3. this information not stated at the time of installing the software – instead just asking for the email.
    I have just experienced the most horrendous breach of privacy – because an email address was collected, then transferred to their database and then used because they could without permission.
    Helen

    • Sorry you experienced that with another company. With Adobe, you agree to their T&C and privacy policy when you sign up for your Adobe ID, i.e., when you enter your email address. One time, that’s it. Then you can download their apps like Bridge and whatever else, run free trials, use their included services, etc.

      Bridge used to be a paid product, now it is free – since 2013 for the reasons stated above… It is definitely not likely to “discontinue being free.” But, feel free to do whatever you like; each to their own.

      PS – If you wish to opt out your account from Adobe communications, you can do that here (and there are more customizable privacy settings here).

  15. Mark

    Hmmm… I’m still getting spam as a result of Adobe’s poor security as far as user data is concerned. In October 2013, Adobe got hacked. The encryption of user data was poorly done and even worse, password hints were unencrypted. So my data and the data of 153 million other users was compromised.

    • Definitely that Adobe breach seven years ago was not a good thing… although note that it had nothing to do in particular with the Creative Cloud.

      Nevertheless, it was obviously an important learning experience for Adobe, and something like that would not be expected to recur.

      In any event, with the hundreds of other data breaches since then by companies and organizations of all shapes and sizes (Yahoo 3.5 billion user accounts, Marriott 500 million, Equifax 148 million, Target 110 million, Zynga 218 million, LinkedIn 165 million, eBay 145 million, Quora 100 million, MySpace 360 million, Canva 137 million, Microsoft 250 million, Capital One 106 million, Dropbox 69 million, Under Armour 150 million, MyFitnessPal 150 million, Facebook 540 million + 267 million, and many more), you arguably have no way to prove that any spam you receive is attributable to any single one of them.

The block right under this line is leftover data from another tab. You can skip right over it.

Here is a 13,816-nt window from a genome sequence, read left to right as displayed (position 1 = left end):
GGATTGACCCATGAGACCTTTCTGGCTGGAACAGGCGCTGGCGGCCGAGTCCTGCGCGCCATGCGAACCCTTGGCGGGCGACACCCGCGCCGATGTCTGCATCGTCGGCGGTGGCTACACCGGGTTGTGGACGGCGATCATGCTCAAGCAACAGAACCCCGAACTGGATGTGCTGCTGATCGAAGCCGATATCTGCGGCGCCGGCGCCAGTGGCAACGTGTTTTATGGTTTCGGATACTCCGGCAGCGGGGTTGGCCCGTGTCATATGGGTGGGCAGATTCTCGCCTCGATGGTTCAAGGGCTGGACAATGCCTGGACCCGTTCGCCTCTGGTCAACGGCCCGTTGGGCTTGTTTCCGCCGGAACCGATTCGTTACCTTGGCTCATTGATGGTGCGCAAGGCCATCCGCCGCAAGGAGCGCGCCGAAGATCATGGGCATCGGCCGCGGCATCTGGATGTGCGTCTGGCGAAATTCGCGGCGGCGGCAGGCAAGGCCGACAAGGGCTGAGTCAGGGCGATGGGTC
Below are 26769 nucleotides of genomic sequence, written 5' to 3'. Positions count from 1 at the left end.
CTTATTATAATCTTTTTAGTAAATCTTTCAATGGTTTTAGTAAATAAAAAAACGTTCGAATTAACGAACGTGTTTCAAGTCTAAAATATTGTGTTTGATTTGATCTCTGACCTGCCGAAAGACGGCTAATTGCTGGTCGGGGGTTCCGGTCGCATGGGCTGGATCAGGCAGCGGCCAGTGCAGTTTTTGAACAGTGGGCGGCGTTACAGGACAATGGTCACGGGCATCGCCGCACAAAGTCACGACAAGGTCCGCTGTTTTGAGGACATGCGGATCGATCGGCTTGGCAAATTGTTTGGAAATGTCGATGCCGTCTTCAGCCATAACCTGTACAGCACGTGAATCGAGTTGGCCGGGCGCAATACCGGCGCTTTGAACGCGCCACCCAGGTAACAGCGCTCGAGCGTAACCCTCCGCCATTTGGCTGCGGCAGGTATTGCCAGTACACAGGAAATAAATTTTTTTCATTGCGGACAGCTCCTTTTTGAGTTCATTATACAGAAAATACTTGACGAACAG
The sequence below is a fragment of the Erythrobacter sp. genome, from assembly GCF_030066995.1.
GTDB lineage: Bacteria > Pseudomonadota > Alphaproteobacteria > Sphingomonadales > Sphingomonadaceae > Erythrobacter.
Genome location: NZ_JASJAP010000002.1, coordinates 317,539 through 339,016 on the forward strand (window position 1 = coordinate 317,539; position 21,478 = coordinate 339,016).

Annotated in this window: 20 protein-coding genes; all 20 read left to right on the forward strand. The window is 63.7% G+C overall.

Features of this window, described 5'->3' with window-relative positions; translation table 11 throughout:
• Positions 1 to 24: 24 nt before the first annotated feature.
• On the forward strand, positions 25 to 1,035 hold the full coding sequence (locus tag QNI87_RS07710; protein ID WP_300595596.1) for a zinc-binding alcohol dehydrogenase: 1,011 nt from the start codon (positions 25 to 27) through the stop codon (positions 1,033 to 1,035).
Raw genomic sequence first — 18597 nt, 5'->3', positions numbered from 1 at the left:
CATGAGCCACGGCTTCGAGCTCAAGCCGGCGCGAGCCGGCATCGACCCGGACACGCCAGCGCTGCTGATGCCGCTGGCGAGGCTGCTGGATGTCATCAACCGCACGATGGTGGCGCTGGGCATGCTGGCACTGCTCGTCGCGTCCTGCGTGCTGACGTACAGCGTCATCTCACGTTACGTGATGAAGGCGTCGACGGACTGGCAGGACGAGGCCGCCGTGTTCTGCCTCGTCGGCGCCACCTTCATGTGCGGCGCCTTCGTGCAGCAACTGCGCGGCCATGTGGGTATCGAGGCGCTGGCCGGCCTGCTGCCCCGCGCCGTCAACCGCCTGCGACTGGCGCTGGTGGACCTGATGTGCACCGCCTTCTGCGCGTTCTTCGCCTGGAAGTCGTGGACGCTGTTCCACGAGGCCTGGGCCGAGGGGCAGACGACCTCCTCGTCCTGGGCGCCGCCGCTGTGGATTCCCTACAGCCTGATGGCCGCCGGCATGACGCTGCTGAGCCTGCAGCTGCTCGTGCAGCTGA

For example, you left your email address right here with your comment on our site… We are super-careful, have never had a breach and never expect to – but nevertheless it is always a possibility for any entity whenever you share your email address. That almost goes without saying. All storing of personal credentials online or anywhere (at any merchant) carries some risk – but unless you somehow withdraw from modern society, you cannot avoid it all.

  16. Rachell

    Guys, let’s be real. Not too worried about giving my email to Adobe. There’s lots bigger things to be concerned about in this world or online. The number of companies that have my simple contact info at this point is probably way too huge to count.

  17. Mark

    @ProDesignTools
    You refer to the other mega-breaches “since then.” Chronologically, my spam problems with my email address began in 2013. My email address was irrevocably compromised by that breach. Not surprisingly as the original hackers obviously wanted to capitalise on their success and sold on the data that had been obtained.

    As you say, it had nothing to do with Creative Cloud per se, so I’ll leave it at that. My original comment was prompted by an earlier comment by “Helen” with whom I sympathise.

    • Not to excuse what happened back then with Adobe, but there were dozens of other major breaches which occurred in 2013. The ones listed above took place from 2012 onwards, and there have been hundreds more over the years. But whatever, there seems little point to continuing this conversation. Regrettably, a breach happening somewhere is pretty much just a fact of life these days.

      As always, our best advice is to let anti-spam screening tools do their job. We also like CreditKarma.com for completely free credit scores and monitoring, any time and all the time. These things are a smart idea no matter what happens.

  18. dj

    You can probably strike Myth #2 from the list.

    After 2020 February, I cannot use any CC 2020 or CC 2019 app except Acrobat when there is no internet access. There is no mention of license. The only thing an app does is say it cannot contact servers, and then it exits.

    Given the flaky ISP service, that means I have to stop work. I have no control over the connection.

    The problem is a fairly common one: Internet is not reliable but corporations pretend it is for everyone. (After all, they’re the only ones who are assured high-reliability service.)

    If if Adobe ever moves to a policy where it can only be used on cloud servers, then that means no more Adobe anything for me.